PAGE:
Futures brokerage MF Global Holdings has lost eight brokers from its nine-man London fuel oil swaps desk, two industry sources said on Thursday.

The eight brokers resigned earlier this month, and are currently serving out their gardening leave, an industry source told Reuters.

The remaining member of the team will be leaving soon, the sources added. A spokeswoman for the company in London declined comment on the departures.

We can only confirm that the London fuel oil desk is still operating, she said, when asked if MF Global would close its fuel oil desk in London.

The resignations come less than a month after the company shut its Singapore-based Asia fuel oil broking desk, following the departure of all six of its brokers, in a broking sector that has been described as saturated.

MF Global is the second company in Singapore to exit the fuel oil broking business this year, after Nittan Capital, a unit of Japanese money broker Central Tanshi, shut its oil-broking desk about three months ago.

But even as the Singapore brokerage industry is expected to undergo consolidation, others are entering the sector, with U.S.-based McQuilling expanding into energy brokerage in Asia by starting a fuel oil broking desk next month, possibly the first shipbroker to do so globally.

McQuilling has hired five of the senior brokers who left MF Global Singapore to join their six-person fuel oil desk.


MF Global's London and Singapore fuel oil teams worked in tandem to cover the Asian and European markets. Industry sources said both desks were profitable.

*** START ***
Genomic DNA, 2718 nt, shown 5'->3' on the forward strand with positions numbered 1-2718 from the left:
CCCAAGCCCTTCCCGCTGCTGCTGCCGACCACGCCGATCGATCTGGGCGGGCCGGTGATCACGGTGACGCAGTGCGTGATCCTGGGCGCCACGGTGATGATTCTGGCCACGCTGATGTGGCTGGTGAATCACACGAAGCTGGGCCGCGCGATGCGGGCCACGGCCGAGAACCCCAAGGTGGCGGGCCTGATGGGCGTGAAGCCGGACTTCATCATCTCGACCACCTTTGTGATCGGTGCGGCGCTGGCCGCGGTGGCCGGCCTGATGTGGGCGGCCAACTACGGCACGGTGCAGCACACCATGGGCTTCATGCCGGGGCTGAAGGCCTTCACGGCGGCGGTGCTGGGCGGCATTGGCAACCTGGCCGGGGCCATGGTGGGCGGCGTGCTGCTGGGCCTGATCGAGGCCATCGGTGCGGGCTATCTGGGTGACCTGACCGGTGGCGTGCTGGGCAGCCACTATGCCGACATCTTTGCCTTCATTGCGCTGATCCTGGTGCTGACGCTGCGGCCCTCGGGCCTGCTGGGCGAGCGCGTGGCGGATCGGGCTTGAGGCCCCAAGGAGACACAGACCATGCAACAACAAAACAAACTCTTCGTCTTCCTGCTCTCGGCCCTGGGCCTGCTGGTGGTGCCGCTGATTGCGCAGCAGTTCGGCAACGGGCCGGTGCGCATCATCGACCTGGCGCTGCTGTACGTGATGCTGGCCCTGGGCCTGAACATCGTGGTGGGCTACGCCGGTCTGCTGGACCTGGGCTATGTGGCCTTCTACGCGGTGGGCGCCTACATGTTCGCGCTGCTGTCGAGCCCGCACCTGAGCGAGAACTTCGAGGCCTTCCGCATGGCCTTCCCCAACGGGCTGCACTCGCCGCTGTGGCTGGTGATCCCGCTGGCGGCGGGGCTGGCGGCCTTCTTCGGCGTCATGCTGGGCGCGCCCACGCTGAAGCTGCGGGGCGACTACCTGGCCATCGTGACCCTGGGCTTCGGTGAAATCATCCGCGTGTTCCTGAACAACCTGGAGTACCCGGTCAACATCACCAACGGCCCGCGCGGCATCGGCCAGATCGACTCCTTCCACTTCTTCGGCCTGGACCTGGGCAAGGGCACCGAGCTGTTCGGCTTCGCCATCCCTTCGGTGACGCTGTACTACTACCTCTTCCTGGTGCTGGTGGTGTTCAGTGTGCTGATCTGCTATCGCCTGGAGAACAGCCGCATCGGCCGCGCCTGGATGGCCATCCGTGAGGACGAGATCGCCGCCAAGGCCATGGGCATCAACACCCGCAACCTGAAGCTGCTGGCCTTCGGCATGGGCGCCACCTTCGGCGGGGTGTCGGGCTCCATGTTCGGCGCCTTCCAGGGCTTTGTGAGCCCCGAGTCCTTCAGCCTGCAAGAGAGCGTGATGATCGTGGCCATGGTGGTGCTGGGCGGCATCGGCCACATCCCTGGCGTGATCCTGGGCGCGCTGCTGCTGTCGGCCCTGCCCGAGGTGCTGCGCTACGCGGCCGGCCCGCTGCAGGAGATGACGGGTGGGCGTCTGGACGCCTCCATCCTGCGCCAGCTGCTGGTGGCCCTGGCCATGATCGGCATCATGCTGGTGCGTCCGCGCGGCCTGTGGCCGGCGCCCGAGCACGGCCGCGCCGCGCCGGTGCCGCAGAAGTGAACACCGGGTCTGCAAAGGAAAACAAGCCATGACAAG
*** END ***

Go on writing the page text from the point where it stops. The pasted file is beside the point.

The company also has a distillates broking team in Singapore and a gas oil broking desk in London.

New York-listed MF Global Holdings said in May it would cut its workforce by up to 15 percent after the futures and options broker posted an unexpected quarterly loss of $96.5 million.

Industry sources said the company had frozen hiring since the start of the year in an effort to trim costs.

The firm in March appointed a new chairman and chief executive officer, Jon S. Corzine, a former governor of the U.S. state of New Jersey and former chairman of Goldman Sachs.

He said in May that the group's fiscal 2010 performance was completely unacceptable.

In a series of moves to rein in costs, MF Global said it would reduce staff by 10 to 15 percent from a workforce of about 3,200 in the current quarter, freeze new hiring, reduce compensation, and eliminate or postpone initiatives that were not central to the company's direction.

(Editing by Ramthan Hussain)